This hits home for me-my fiance comes from a small mid-west “town” and I’m from the liberal east coast. My fiance is very afraid one of his relatives is going to say something ignorant/anti-semetic/racist/pro-trump and in turn he is also afraid one of my relatives is going to call them out harshly and in front of everyone else. On the one hand, I feel like I want to stop all the possible opportunities of this ever happening and make sure people on his side understand ‘I’ve got rules’ as his aunt so eloquently put it. But that is just not realistic. On the other hand, my family and friends have been dealing with this bullshit for a long time- they might be surprised to hear someone say something totally messed up but its not day one for them in this fight. They are not going to totally lose it but what they do need is solidarity, acknowledgment and a decent heads up about what the situation is before they decide to attend. I’m also enlisting my FMIL to spread the word on her side about what kind of wedding this is so there is an informed expectation about what is ok and what is off limits.

  • Amy March

    For the part of the concern that mom will feel marginalized by people who don’t want to interact with her, oh well? I think its tough, because its your mom and you love her, but that’s a natural social consequence. If someone says things other people find unpleasant, whether it’s bigotry or boring stories or awkward jokes, they tend to find themselves with fewer people willing to chat with them. I don’t think you can or should try to fix it.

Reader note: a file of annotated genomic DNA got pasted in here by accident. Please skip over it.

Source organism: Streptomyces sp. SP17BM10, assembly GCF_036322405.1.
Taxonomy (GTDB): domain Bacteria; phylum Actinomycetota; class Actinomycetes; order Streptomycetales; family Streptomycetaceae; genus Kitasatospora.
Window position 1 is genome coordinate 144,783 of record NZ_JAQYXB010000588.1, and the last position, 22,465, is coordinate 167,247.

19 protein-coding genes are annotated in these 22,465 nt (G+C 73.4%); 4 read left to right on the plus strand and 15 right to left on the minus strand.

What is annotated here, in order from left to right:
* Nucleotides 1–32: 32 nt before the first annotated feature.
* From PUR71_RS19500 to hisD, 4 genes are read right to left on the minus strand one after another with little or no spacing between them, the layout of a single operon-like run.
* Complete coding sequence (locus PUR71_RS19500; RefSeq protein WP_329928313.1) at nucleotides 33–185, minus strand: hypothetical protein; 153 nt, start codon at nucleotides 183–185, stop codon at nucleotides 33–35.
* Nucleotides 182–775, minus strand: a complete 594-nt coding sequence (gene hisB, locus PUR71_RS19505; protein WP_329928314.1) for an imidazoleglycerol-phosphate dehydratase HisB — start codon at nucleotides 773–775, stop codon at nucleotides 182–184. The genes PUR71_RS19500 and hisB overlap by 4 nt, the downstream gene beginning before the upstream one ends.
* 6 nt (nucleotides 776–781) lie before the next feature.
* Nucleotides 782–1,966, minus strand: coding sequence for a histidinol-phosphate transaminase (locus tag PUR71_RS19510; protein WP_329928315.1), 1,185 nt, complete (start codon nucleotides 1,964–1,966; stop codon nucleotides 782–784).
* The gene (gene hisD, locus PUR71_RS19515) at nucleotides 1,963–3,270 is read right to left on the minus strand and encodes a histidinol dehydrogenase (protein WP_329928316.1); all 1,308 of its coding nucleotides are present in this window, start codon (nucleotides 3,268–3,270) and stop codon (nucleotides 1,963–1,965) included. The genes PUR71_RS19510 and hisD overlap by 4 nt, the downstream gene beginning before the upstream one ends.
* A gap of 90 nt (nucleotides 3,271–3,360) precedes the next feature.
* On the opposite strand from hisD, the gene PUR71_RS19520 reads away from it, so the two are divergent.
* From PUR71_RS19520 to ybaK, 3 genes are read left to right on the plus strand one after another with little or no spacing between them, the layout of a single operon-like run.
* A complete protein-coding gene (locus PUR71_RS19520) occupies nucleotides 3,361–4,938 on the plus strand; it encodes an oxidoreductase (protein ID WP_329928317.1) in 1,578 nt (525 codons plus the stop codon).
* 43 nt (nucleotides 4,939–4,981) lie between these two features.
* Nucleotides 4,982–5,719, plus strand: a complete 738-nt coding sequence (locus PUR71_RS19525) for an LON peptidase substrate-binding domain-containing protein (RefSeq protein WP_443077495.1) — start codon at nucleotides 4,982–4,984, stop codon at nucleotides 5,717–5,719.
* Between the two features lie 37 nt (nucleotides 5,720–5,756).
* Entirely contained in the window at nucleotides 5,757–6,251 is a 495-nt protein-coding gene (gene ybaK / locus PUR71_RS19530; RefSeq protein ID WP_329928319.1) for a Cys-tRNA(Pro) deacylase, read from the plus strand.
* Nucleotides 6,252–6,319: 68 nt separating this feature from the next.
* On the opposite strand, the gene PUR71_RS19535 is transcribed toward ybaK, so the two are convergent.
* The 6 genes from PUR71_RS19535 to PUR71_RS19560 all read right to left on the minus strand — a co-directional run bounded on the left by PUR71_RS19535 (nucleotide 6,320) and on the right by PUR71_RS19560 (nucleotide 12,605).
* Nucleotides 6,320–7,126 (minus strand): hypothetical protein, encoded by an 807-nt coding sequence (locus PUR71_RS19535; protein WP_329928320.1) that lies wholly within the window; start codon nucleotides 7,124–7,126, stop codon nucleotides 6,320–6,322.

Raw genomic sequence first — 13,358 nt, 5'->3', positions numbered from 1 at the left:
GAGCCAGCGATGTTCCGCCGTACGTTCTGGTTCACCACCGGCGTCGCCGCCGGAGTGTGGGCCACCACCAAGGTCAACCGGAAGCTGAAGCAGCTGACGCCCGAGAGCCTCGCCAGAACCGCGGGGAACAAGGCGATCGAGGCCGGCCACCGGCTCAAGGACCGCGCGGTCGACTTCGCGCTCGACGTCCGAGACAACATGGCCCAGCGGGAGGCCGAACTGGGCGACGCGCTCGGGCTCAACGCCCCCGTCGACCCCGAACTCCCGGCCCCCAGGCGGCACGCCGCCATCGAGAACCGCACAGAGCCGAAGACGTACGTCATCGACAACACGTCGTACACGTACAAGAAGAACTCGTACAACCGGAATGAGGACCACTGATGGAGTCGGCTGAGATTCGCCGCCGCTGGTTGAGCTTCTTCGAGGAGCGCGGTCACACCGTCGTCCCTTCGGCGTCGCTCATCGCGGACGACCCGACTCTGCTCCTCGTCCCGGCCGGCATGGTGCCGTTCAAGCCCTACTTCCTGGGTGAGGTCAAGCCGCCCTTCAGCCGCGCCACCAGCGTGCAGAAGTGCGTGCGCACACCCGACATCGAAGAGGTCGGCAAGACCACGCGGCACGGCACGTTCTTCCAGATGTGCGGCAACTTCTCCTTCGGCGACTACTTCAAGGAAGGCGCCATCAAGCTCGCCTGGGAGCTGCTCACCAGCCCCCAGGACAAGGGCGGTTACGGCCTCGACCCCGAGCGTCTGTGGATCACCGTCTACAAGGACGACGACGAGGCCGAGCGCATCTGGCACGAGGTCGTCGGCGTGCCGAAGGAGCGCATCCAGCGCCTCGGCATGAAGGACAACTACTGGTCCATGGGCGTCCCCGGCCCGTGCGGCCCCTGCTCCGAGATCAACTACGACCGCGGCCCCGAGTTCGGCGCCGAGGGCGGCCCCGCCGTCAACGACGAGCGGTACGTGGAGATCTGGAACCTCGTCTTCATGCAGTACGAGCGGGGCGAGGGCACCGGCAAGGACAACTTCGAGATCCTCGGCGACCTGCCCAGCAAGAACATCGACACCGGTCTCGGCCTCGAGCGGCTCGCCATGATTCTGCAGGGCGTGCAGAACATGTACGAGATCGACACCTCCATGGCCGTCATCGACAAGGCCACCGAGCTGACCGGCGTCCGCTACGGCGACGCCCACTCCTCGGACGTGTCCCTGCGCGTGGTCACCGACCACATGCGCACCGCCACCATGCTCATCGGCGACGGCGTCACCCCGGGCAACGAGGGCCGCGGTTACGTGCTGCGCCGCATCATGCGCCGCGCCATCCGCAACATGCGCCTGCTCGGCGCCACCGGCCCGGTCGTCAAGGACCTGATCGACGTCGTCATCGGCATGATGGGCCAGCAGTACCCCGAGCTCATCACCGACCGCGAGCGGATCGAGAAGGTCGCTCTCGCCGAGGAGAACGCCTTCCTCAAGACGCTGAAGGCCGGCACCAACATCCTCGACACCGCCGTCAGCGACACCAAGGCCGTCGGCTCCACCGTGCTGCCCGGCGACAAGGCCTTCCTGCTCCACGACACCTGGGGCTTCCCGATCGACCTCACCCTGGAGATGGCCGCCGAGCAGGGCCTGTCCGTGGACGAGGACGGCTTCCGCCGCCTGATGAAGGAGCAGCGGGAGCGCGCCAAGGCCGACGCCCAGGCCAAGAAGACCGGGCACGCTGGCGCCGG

For everyone else, I think maybe just talk to them? It’s a small group of your closest people, so a personal conversation that includes “I’m worried about my mom at the wedding- I’m trying, but she keeps making racist comments. Please don’t feel like you have to just put up with them on my behalf, totally fine to tell her ‘please stop.'”

    Najva’s email is just not something I’d be comfortable sending at all, nor do I want to invite people to report misconduct on the part of my guests to some committee of listening ears, but I don’t think your options are that or do nothing at all.

    • Sarah